Posted by Frances Gow
In this article from Futurebook, Chris McVeigh, digital publishing consultant considers the idea of Vertical Publishing.
Publishing as we know it is rapidly changing and any organisation, be it publisher, bookseller, retailer or writer alike, needs to adjust their business plan to take account of these changes.
The changing landscape of the industry dictates that publishers now follow their market in a more proactive way. Publishers are being urged to change their business model from one that traditionally operated in a passive way, allowing the readers to find them via means such as booksellers and print media, to a more proactive one; putting their marketing efforts into following the patterns of the readers. So instead of sitting back and waiting for the readers to find them, publishers need to understand the market and take the product to the reader. (Think… Tesco’s clubcard.)
Chris McVeigh’s recommendation is to “learn how humans move around the web and learn how to exploit this market intelligence to have at least some hope of building a direct relationship with readers again.”
A great example of this is Angry Robot books, a new global publishing imprint of genre fiction; SF, Fantasy and WTF?! (Their words, not mine!) From the Robot Trading Company, you can buy a range of e-books from a variety of independent publishers. And they have devised a way of ‘following their flocks’ called the Robot Army which calls for the very best – the most dedicated and fanatical – genre book bloggers, reviewers, booksellers, librarians and journalists to sign up for free books in return for reviews. Spreading the word to the flocks of genre fans who grew up on a diet of Dr Who and Battlestar Galactica.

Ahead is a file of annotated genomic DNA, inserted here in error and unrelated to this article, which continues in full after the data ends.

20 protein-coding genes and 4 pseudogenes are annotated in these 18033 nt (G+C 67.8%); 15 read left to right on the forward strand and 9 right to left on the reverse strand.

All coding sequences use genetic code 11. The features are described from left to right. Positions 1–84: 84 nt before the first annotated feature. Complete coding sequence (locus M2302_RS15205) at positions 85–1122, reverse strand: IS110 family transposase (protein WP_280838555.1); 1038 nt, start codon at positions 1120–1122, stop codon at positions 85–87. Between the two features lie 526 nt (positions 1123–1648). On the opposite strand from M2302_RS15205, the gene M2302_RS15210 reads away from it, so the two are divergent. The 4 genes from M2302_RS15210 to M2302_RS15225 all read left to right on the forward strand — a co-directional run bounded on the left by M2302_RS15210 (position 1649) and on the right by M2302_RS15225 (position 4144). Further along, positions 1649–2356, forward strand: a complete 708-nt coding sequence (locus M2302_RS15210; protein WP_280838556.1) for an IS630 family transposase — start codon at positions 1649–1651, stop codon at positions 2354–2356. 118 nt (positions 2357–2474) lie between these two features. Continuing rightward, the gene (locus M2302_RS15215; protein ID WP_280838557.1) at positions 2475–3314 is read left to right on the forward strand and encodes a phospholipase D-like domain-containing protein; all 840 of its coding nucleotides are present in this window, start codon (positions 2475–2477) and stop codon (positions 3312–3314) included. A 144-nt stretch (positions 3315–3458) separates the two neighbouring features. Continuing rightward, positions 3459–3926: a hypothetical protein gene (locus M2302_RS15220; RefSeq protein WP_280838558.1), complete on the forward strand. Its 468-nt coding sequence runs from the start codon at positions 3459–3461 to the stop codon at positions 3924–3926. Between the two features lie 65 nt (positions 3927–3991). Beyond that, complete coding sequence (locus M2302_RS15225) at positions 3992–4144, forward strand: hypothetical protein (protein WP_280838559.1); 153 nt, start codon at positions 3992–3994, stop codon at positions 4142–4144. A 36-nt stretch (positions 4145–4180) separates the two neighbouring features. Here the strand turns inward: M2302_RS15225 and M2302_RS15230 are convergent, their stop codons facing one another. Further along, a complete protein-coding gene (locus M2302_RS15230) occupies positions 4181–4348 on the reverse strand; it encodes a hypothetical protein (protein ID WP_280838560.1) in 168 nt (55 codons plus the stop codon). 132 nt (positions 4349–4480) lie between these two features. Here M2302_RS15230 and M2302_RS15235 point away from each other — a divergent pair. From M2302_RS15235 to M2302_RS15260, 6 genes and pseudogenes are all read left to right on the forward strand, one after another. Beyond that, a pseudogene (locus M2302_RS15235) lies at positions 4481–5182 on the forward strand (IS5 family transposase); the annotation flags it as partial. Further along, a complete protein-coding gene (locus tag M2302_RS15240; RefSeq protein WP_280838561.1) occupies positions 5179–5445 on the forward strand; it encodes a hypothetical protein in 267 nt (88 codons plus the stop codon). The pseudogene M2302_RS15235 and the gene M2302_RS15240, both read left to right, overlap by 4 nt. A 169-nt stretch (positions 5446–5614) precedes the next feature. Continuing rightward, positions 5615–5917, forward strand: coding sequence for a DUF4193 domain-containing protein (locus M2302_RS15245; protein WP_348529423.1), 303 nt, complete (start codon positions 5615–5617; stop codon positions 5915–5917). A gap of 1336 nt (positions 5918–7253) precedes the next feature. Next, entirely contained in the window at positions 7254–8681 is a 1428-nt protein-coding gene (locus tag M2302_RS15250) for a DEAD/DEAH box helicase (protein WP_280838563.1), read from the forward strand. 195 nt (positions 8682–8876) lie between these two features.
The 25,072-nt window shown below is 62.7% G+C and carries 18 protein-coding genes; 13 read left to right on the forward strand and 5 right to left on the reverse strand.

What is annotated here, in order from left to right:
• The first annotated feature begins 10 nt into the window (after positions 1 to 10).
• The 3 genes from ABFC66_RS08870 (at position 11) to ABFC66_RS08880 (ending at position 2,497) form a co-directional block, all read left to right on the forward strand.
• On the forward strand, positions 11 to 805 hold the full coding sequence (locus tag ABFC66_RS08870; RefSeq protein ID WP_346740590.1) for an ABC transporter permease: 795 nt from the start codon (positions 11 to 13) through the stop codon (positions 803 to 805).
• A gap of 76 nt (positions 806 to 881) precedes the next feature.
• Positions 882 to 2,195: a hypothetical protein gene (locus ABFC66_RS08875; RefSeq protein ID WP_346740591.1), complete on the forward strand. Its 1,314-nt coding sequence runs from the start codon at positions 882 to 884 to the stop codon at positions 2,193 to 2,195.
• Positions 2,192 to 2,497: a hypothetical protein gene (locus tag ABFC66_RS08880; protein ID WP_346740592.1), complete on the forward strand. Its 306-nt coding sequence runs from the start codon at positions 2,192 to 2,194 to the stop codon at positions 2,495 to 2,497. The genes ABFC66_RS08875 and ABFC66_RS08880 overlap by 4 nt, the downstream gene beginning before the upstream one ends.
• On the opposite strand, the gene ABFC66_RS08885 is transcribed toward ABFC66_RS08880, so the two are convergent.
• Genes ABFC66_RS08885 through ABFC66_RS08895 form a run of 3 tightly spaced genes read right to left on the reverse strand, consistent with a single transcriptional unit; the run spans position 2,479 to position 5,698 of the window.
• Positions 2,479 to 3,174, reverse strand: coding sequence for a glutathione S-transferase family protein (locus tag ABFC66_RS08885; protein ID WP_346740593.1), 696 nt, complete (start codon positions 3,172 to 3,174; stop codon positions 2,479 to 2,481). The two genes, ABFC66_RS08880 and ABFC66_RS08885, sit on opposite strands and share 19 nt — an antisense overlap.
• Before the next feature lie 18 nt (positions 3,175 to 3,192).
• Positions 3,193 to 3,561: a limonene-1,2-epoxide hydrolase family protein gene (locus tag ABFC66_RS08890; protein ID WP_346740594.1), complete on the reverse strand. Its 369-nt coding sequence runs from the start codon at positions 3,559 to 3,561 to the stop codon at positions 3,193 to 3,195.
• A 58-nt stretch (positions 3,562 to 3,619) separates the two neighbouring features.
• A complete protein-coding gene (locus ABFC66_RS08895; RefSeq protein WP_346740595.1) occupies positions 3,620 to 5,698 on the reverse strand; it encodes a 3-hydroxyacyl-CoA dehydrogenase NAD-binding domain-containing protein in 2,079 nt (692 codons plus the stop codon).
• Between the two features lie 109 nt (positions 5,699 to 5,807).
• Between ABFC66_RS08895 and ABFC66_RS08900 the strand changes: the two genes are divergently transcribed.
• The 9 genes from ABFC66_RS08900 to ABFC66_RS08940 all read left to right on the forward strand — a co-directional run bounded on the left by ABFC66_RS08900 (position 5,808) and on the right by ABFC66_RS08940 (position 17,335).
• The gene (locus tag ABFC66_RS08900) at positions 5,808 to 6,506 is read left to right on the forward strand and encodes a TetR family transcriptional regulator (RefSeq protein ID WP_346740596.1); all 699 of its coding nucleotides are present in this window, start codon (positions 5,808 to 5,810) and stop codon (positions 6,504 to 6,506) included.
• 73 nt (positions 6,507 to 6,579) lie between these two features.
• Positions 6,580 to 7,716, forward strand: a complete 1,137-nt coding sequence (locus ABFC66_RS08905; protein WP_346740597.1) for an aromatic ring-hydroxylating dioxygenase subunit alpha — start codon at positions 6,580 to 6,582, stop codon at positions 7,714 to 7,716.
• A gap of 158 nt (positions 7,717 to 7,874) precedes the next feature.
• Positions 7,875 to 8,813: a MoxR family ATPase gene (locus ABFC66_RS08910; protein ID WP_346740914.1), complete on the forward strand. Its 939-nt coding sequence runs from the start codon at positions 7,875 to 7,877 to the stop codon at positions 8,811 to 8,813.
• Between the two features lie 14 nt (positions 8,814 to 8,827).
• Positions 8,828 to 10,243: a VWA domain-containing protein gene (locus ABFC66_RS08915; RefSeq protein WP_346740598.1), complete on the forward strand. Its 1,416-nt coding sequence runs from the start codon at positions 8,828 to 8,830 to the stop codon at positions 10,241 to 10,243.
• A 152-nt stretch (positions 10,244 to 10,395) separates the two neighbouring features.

In the BSFA FOCUS Magazine for writers, Kristine Kathryn Rusch delivers a sobering look at how publishing has changed radically over the last ten years. This a wake-up call and if you are a writer or a publisher, you can’t go far wrong by checking out her blog on the business of writing.
In his article, Chris McVeigh says “There are still plenty of opportunities for publishers to engage with their customers and allow their businesses to evolve if they begin to make some sensible strategic decisions.”
Douglas Adams is quoted as saying, “The web is big. Really big. You just won’t believe how vastly, hugely, mind- bogglingly big it is”. Well, anyone not heeding the changes will eventually find themselves saying, “So long, and thanks for all the fish.”
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